The HRDA meeting will relocate work from MARAC to MASH, which will ensure that those families affected by domestic abuse will receive a faster, more co-ordinated response, with support and the required intervention being provided closer to the timing of the incident. The specialist domestic abuse worker will ensure that the voice of the victim/survivor is represented at the planning stage.
Introduction of HRDA meetings aims to reduce duplication of work for police, health, Children’s Services Department (CSD) and Adults’ Health and Care (AHC), as there will be fewer cases needing research. This, in turn will reduce the time spent on MARAC attendance. As well as securing early specialist domestic abuse involvement, the HRDA will ensure a consistent threshold is applied to high risk domestic abuse cases.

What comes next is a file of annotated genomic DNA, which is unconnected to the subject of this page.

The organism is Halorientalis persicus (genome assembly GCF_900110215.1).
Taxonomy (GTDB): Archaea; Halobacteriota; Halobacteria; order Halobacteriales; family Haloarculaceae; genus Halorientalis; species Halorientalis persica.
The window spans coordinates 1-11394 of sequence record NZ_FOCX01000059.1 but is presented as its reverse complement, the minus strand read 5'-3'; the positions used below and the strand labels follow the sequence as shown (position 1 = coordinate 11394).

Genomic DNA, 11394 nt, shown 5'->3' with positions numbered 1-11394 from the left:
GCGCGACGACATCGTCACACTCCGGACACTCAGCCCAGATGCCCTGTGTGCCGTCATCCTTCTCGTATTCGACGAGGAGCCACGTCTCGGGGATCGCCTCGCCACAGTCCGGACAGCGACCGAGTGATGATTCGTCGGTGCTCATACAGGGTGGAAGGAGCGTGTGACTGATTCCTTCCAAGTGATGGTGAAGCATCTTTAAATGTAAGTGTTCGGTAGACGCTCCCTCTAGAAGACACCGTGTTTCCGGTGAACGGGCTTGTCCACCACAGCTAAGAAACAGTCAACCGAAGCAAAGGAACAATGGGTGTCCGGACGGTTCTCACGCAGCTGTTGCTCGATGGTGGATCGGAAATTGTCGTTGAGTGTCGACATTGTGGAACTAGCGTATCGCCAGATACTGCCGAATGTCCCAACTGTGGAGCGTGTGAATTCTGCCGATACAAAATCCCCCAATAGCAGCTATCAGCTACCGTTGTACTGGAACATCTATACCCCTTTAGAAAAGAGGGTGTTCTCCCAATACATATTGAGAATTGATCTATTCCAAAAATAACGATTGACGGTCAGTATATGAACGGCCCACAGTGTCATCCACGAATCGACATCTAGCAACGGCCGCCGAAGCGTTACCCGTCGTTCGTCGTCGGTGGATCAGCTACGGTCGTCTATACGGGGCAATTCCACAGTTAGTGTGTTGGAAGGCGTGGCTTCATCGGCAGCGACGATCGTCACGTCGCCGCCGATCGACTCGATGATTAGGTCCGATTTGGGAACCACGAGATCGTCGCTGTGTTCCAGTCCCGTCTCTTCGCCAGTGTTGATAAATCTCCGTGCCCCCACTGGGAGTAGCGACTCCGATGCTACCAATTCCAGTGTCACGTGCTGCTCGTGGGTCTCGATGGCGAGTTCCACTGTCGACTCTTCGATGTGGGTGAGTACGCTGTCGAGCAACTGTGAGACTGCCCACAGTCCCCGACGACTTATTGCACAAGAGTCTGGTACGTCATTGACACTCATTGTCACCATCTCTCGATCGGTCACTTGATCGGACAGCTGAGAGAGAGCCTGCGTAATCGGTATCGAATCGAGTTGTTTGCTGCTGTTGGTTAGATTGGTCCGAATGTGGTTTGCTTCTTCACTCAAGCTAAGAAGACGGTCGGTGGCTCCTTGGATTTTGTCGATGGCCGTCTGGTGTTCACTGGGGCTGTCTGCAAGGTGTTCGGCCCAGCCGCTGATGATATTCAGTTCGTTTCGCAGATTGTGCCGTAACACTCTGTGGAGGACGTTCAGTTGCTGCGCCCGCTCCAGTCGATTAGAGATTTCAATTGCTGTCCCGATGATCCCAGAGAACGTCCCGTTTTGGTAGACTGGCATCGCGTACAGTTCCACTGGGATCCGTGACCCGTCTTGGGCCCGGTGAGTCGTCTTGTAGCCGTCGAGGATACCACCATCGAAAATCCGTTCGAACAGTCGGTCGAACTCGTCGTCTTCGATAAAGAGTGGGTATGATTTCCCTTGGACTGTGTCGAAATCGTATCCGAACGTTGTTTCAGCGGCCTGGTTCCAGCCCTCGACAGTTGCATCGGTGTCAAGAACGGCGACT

There will be a two week pilot of the HRDA daily meetings process in late September 2018. Subject to positive response and outcome from all parties, it is anticipated that the process will be rolled out shortly afterwards.
Coercive Control Tools and Resources
Guidance has been developed relating to safeguarding people who are victims of controlling and coercive behaviour. The Department of Health has funded a set of tools to help practitioners respond to the issue, which experts say underpins domestic abuse and can be a heightened risk among people with care and support needs. The Serious Crime Act 2015 introduced a criminal offence of “controlling or coercive behaviour in an intimate or family relationship”.
Help available for people who are victims of domestic violence and abuse
The Department for Work and Pensions has a range of measures designed to support people who flee violent and abusive households.
Adult safeguarding and domestic abuse: a guide to support practitioners and managers
The purpose of this guide is to help staff to give better informed and more effective support to people who need an adult safeguarding service because of domestic abuse.